It was my first week as a newly minted manager at a major telecom company and already I was getting a sense of what upper management considered one of my first orders of business.
Clean up Bob.
Bob was one of the writers on my communications staff. You couldn’t miss him. He wore jeans that looked like they had spent a bad night in a juke joint bar, untied tennis shoes, tangled hair that draped over the collar of his road-hardened Harley Davidson jacket. His cubicle was a wasteland of crumpled paper, some of it the wrappers of a week-long fast food hamburger fest. He was by any measure an assault on corporate conformity. Something had to be done.
Except he was brilliant. He had a way of capturing ideas and experiences in words that was simply unmatched. You could give him the hardest of assignments (which I often did to keep him occupied) and it always came back exponentially better than you could imagine. I convinced upper management to leave him alone – a accomplishment dimmed only by the reality that I would likely have failed to change him anyway. Nor, after a while, did I want to.
He was at times tempestuous and bombastic, but he had a fire in him that lit up anything he touched. He went on to be the creative spark that transformed that company’s culture, and later as a senior executive of a major entertainment company. I doubt he donned a tie even then.
It would be 20 years before Dan Pink’s book Drive made the case for autonomy, mastery and purpose being the defining qualities of the new workforce, so Bob was a man before his time. He still stands in my memory as a paragon of the qualities of people who have changed the world – large and small.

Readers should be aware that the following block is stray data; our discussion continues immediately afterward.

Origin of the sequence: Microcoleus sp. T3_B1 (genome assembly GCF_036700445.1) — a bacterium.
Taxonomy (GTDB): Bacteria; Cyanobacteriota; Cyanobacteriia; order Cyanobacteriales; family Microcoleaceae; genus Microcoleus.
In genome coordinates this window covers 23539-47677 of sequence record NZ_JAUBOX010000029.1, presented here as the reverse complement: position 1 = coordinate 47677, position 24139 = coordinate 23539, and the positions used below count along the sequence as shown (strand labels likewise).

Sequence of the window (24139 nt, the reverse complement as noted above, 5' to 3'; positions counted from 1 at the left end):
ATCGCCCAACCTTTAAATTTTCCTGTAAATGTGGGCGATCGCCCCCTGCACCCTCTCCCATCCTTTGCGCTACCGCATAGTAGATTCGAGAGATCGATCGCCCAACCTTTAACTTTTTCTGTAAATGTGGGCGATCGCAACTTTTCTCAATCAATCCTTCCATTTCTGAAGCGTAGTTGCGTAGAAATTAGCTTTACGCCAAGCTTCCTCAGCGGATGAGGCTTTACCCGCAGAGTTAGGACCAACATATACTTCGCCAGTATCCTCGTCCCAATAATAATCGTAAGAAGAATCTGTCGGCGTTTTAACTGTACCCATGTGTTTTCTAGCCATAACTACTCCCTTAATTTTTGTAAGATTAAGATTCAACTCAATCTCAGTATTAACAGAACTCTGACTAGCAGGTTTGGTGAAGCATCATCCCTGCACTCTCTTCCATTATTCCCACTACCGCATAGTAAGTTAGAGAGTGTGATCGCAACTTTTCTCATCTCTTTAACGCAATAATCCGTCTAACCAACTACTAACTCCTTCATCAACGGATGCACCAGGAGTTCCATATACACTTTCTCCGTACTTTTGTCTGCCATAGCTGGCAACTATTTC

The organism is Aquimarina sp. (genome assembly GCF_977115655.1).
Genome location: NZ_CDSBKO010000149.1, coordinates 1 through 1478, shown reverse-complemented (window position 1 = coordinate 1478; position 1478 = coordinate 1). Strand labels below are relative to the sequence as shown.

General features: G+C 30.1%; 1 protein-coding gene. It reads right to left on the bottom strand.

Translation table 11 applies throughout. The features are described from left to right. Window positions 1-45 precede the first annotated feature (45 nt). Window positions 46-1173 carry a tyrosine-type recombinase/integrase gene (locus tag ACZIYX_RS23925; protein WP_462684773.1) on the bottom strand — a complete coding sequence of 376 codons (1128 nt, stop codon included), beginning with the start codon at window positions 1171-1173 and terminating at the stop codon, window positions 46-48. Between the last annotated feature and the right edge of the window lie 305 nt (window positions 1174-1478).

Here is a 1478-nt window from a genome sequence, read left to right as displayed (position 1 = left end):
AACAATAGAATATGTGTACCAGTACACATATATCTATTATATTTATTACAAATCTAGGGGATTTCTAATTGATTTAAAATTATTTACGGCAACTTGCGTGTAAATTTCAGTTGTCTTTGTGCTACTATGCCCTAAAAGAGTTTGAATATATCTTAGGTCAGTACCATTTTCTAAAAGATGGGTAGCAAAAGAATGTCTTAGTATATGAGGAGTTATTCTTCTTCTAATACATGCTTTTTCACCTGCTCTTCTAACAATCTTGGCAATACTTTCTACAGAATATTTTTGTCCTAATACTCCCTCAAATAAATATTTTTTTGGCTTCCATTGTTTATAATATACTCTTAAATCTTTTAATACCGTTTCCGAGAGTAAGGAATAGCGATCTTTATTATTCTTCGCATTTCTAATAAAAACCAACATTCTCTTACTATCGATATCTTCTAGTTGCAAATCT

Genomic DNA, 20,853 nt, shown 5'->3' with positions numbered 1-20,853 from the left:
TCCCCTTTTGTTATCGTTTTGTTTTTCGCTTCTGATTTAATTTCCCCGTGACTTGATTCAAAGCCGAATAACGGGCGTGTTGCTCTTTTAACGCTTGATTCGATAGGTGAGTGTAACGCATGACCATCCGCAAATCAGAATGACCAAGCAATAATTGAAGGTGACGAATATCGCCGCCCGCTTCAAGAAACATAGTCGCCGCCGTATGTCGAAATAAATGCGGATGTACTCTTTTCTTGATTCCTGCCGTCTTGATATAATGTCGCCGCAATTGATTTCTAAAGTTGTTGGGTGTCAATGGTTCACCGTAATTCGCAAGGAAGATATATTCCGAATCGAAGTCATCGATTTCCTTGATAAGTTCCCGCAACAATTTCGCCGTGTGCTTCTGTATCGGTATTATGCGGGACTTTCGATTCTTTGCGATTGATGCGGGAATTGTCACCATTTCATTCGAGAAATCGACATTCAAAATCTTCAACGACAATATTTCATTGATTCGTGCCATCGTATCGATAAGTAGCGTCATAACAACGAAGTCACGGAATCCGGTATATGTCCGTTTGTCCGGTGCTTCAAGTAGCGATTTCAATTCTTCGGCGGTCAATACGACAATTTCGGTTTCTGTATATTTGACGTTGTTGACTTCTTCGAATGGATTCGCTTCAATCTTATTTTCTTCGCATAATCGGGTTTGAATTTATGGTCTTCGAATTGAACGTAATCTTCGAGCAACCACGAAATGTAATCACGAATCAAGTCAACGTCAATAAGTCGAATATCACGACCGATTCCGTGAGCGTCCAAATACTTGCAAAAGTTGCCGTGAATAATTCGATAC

Bob comes to mind after I attended the Unpolished conference at Cincinnati’s Crossroads Church last week – perhaps the largest gathering of faith-based entrepreneurs in the world. There, author and creative consultant Todd Henry reminded everyone that the world was not changed by the polished, but by those with rough edges. Albert Einstein, Jimi Hendrix, Steve Jobs, Ron Kovic, Rosa Parks…whatever your list is, see if they didn’t challenge conventional wisdom, authority, the status quo. And not always with a lot of polish.
The refinement we associate with “polish” has its place, but the contrarians here are not defined by their attire, but by a tectonic shift in attitude and mindset.
A lot has changed since Bob indifferently plopped his grimy boots on the desktop and imagined a world he just might help create. The traditional strengths of corporations – the ability to aggregate capital, talent and market strength – are no longer a given. There is an entire generation of workers who have grown up with a global view, who know how to connect and assemble their own virtual communities, who are accustomed to (and even insist on) making decisions and taking risks, who are drawn to organizations and ventures that offer a purpose.
The leaders who will be successful today are those who can embrace that ethos, appreciate its energy and passion, and recognize that the “unpolished” among us often are the ones who we need the most.